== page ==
2. Create a visual path that starts with the rock, moves to the log, and then follows the tree line down to the point of land- where the path stops.
  3. Remove any obstacles that were a detour for the eyes (off of my intended path).
Setting Black and White Points Final
Photograph by Kent DuFault

The last step in achieving beautiful black and white print quality is to set your black point and white point. Every photographer has their own feelings about what these settings should be.

Many photographers believe that the black point should be 0 and the white point should be 255. Those numbers indicate pure black and pure white.

After years of running the production facility for a portrait studio chain- I disagree with that. I always set my black point to 8 and my white point to 248. These settings provide a deep black and a vibrant white without becoming washed out or inky on either end of the tonal scale.

Here is the final image after working the shot to match my initial visual plan.

Final Localized
Photograph by Kent DuFault

As you can see (above), my conversion of the color file, along with the fundamental editing steps completed afterwards retained the basic concept of the image (as it was taken).

However, because I had a visual plan, my composition has improved. On top of that, the image has a better balance of contrast and tone.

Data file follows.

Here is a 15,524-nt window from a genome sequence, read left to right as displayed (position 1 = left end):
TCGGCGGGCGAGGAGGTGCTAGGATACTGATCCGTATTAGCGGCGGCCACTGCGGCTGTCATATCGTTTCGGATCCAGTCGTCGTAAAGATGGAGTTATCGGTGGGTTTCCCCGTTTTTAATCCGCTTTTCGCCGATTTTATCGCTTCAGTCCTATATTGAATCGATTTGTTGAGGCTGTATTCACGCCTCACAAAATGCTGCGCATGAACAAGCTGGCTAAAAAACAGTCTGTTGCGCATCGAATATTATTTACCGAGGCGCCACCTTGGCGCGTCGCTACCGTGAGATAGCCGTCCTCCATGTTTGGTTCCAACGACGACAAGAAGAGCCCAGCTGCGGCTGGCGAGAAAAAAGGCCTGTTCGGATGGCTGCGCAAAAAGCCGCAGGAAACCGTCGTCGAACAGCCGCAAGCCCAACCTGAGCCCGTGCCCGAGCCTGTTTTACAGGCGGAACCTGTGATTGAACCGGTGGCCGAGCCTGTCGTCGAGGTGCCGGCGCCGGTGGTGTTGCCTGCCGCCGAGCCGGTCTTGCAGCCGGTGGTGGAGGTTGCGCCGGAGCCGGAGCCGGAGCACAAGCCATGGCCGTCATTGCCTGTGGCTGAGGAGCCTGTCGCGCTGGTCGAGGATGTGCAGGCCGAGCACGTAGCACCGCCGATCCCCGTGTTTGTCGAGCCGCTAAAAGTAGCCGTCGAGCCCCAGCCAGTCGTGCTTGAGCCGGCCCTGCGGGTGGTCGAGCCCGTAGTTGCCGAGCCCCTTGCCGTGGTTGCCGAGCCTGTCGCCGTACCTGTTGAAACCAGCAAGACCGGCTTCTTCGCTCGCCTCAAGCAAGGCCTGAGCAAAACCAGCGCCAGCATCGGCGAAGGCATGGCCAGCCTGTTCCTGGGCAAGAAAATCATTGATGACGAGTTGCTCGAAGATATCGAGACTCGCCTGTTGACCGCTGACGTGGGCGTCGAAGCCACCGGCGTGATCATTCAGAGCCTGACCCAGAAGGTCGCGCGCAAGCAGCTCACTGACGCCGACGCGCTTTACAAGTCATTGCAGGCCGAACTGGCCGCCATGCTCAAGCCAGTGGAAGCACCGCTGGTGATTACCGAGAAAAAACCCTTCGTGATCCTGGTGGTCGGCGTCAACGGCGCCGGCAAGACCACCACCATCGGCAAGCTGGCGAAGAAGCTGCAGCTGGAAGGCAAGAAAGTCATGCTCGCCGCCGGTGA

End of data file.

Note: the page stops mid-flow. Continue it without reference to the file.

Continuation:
As a final step ina black and white conversion (or for that matter- fundamental editing on a color image file) it’s always a good idea to go back check for clipping, out of gamut colors (if working in color), and the Histogram overall.

Warm Cold Compare
Photograph by Kent DuFault

As with the first photograph used in this blog post- I once again looked at the image with a warm and cold tone.

With the first image I preferred the warm tone. With the second image, I preferred the cold tone. Again, I had a visual plan, and that makes it easier to make these final decisions.

If you would like to know more about how to get the most out of your conversions to a black and white photograph- check out the Photzy publication, “Better Black and White”.

About Author

Kent is an occasional writer at our place, and also handles the weekly “Picture of the Week” contest. He has been involved with photography since 1974 and you can get to know him better here.

You’re right. However, the examples were black and white… so I gave it a theme in that direction. Cheers.